It has been about a month since the last earnings report for John Wiley & Sons (JW.A). Shares have lost about 1.4% in that time frame, underperforming the S&P 500.
Will the recent negative trend continue leading up to its next earnings release, or is John Wiley & Sons due for a breakout? Before we dive into how investors and analysts have reacted as of late, let’s take a quick look at its most recent earnings report in order to get a better handle on the important drivers.
John Wiley Posts Earnings & Sales Beat in Q4
John Wiley posted earnings and sales beat in fourth-quarter fiscal 2020. However, the top and bottom lines declined year over year. Further, management did not provide an outlook for fiscal 2021, as it is unable to confidently forecast the extent or duration of COVID-19 impacts on its results.
Moreover, the isolation measures with respect to the pandemic continue to hurt the company’s Research and Education businesses, including uncertainties in student enrollments, university budgets and corporate expenditure. Meanwhile, the company’s CEO and Executive Leadership Team (ELT) have agreed to take six-month base pay cuts of 30% and 15%, respectively. Also, the board of directors will slash the cash-based part of their annual retainers by similar amounts for the aforesaid period.
Q4 in Detail
John Wiley’s adjusted earnings of 66 cents per share surpassed the Zacks Consensus Estimate of 44 cents but plunged 37.1% year over year. Also, at constant currency (cc), the metric decreased 44%.
Revenues of $474.6 million fell 3.4% year over year (down 2% at cc) but outpaced the Zacks Consensus Estimate of $454 million. Excluding acquisitions and currency impact, the metric dropped 6%. Decline in revenues at the Research Publishing & Platforms and Academic & Professional Learning divisions resulted in a year-over-year revenue decrease. This was somewhat offset by growth at the Education Services segment.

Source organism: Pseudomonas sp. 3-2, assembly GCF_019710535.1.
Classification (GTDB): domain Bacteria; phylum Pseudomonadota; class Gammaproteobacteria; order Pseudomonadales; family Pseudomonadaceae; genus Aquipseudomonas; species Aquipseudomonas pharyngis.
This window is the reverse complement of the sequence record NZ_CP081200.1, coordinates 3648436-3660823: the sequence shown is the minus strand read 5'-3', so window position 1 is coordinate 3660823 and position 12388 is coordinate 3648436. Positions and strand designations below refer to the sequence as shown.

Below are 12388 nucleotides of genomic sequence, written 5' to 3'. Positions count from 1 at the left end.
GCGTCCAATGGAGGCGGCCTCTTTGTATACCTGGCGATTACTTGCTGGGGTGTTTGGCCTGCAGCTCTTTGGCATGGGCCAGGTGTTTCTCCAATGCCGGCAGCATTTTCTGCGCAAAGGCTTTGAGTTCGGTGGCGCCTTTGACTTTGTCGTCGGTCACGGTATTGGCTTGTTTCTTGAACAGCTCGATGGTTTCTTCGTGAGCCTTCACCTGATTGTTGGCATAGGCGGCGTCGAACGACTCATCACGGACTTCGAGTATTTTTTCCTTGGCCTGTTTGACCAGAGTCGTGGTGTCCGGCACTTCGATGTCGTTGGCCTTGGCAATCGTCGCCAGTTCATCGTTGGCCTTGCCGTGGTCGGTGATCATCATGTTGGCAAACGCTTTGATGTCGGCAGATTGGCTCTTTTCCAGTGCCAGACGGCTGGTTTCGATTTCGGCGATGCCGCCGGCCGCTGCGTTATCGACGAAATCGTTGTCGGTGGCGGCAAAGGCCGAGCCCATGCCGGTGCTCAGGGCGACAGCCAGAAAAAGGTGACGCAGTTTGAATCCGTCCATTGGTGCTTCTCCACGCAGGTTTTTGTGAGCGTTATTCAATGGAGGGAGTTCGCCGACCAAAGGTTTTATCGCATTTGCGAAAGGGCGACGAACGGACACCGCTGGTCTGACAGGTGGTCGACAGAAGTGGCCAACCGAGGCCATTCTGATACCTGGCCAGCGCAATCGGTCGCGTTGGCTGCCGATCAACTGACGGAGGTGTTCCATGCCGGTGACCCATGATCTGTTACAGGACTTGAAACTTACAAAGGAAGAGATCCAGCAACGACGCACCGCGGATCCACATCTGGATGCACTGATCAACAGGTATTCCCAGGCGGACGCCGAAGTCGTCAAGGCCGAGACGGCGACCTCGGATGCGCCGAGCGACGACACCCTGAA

Further, the company reported adjusted operating income of $46.2 million that decreased 42% year over year. Also, adjusted EBITDA fell 23% to $92.8 million.
The Research Publishing & Platforms segment consists of Research Publishing and Research Platforms businesses. In the fiscal fourth quarter, revenues fell 3% year over year (1% at cc) to $251.2 million on delays in renewing subscription agreements due to COVID-19 shutdowns, partly offset by growth in open access. Research Publishing dipped 3% while Research Platforms increased 19%. The segment’s adjusted contribution to profit declined 4% to $79.2 million.
The Academic & Professional Learning segment includes the Education Publishing and Professional Learning businesses. Revenues in the segment declined 17% on a reported basis and 16% at cc to $149.9 million due to adverse COVID-19 impacts on print books, test prep and corporate training. Adjusted contribution to profit tumbled 73% to $10.7 million in the quarter under review.
The Education Services segment revenues increased 41% on a reported basis and 42% at cc to $73.5 million. The upside was backed by gains from the mthree buyout. Also, the segment’s adjusted contribution to profit increased significantly to $4.3 million.
Other Financial Update
John Wiley ended the quarter with cash and cash equivalents of $202.5 million, long-term debt of $765.7 million and total shareholders’ equity of $933.6 million.
The company generated $288.4 million of cash from operating activities in fiscal 2020. Further, it provided free cash flow (net of Product Development Spending) of nearly $173.2 million at the end of the fiscal year.
During the fiscal fourth quarter, John Wiley bought back 325,000 shares for $12 million and paid out cash dividends of $19 million. In March, the company’s board approved a new $200-million share buyback authorization. However, management has temporarily suspended share repurchases due to COVID-19.
How Have Estimates Been Moving Since Then?
Analysts were quiet during the last two month period as none of them issued any earnings estimate revisions.
The views and opinions expressed herein are the views and opinions of the author and do not necessarily reflect those of Nasdaq, Inc.